It has been a roiling 7 days in the Internet-enabled home speaker category. Nearly simultaneous with the launches of Samsung Shape (RAIN coverage here) and the Bose SoundTouch (RAIN coverage here), legacy WiFi-speaker company Sonos releases a low-cost addition to its lineup, the Play:1. Well, relatively low-cost. WiFi speakers comprise a premium, pricey category of consumer electronics.
Sonos is marketing the Play:1 is “Mini but Mighty.” At $199 per speaker, another tagline could be, “Economical yet Expensive.” While these app-controlled devices open up a gateway between the user’s music collection and home spaces, thereby encroaching on radio-owned territory, the price differential between the two reception technologies is daunting. The Bose SoundTouch ranges from $400 to $700 per speaker (each speaker provides mono audio in one room), and the higher-end Play:5 from Sonos is priced at $400 on Amazon. Clearly, there is a vast expanse of downside pricing to be explored, and the Play:1 is reaching into that market.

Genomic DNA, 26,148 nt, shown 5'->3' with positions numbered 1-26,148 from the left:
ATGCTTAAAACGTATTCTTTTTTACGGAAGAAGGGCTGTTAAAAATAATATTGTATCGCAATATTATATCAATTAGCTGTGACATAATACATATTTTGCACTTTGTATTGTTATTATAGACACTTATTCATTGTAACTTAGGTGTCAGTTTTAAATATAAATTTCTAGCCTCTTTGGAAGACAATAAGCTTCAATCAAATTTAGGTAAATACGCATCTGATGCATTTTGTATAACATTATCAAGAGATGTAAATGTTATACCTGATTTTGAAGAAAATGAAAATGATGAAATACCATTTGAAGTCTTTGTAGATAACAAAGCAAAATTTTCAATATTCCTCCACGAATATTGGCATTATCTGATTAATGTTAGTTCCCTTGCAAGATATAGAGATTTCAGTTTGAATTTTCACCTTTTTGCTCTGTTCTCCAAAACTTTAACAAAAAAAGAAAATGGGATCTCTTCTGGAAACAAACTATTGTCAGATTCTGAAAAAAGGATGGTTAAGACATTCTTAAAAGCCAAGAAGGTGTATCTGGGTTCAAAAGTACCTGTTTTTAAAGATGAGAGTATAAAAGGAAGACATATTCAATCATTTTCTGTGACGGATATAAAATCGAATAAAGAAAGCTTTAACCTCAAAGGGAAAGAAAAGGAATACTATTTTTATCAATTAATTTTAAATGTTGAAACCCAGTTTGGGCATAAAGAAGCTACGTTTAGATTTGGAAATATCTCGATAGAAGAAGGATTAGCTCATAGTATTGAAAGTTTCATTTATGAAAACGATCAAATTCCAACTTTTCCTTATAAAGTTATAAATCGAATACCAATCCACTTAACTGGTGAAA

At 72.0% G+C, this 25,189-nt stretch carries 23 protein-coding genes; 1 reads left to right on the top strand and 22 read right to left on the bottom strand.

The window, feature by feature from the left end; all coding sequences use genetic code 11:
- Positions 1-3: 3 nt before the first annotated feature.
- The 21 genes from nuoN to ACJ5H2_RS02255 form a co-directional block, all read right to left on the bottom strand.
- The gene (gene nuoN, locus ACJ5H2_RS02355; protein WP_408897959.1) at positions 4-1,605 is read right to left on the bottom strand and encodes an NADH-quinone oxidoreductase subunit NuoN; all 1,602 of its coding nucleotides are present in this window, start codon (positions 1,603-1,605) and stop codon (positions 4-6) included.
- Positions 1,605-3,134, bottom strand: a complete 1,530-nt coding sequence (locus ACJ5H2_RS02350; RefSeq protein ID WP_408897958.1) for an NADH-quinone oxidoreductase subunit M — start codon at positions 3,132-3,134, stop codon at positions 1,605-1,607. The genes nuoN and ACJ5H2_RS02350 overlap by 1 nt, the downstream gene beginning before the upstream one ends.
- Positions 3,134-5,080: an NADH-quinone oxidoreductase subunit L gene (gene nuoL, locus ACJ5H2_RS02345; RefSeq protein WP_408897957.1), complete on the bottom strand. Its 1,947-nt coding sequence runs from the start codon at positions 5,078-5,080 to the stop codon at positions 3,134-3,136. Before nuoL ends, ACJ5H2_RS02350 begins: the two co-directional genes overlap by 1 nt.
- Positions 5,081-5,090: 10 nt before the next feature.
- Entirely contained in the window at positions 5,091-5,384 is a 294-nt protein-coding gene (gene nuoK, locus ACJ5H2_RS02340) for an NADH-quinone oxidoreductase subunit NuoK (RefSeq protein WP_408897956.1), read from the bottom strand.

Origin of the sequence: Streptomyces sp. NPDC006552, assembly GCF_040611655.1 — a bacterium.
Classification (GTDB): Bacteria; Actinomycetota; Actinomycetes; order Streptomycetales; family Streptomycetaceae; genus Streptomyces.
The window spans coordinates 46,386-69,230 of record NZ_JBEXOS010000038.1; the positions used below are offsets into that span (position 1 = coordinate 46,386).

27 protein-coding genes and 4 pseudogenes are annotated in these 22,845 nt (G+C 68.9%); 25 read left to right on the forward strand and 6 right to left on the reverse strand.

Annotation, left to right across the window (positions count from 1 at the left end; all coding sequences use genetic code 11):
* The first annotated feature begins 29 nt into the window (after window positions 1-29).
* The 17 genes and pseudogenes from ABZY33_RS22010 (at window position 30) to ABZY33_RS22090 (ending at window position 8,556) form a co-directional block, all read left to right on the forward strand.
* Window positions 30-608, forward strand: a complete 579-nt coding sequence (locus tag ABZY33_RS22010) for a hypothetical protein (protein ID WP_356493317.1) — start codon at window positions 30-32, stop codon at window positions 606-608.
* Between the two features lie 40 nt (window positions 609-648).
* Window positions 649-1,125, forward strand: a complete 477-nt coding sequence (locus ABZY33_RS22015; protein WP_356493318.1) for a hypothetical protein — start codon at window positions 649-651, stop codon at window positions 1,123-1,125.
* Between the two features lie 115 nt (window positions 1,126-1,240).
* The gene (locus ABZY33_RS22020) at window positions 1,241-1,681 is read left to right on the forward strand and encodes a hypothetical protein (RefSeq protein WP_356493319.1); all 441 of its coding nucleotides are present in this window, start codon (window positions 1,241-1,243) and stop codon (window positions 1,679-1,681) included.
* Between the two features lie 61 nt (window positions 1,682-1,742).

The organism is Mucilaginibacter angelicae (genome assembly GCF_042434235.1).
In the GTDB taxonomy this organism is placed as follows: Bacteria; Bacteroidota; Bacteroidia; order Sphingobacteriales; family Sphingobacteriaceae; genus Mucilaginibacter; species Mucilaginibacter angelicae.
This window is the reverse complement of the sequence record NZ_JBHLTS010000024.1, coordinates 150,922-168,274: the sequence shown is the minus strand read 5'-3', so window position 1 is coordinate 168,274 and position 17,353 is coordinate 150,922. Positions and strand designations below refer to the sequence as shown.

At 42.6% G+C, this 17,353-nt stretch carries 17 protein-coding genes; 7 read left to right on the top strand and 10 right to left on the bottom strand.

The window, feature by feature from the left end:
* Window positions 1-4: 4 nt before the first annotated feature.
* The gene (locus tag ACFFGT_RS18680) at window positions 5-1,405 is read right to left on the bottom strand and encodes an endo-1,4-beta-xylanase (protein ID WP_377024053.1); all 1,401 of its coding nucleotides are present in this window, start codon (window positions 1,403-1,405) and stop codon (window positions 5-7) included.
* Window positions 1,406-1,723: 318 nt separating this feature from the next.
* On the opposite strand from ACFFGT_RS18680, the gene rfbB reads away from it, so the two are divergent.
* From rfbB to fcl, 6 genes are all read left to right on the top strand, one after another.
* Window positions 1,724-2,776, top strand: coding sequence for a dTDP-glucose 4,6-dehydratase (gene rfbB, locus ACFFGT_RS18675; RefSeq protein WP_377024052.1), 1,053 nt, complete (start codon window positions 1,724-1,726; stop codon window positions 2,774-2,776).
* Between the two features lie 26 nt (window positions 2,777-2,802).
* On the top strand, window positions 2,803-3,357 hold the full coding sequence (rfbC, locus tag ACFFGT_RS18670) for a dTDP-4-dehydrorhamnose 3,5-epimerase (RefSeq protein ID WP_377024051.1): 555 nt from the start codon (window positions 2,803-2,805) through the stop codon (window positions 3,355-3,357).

Does it reach far enough to attract new buyers? Time will tell. Anyone considering a Play:5 or SoundTouch, but hasn’t yet pulled the trigger, might be pushed over the edge by the alluring possibility of wiring up two rooms for the same price. And there is this: when you consider the cost reduction implicit in moving from the purchased-music model of ownership to the accessed-music model, the presumed savings from unbought CDs can be transferred into wireless home audio for streaming music.
RAIN does not particularly advocate for WiFi speakers. But their very existence, and traction in the high-end market, is an indicator of how streaming audio is rewriting the personal economics of music consumption.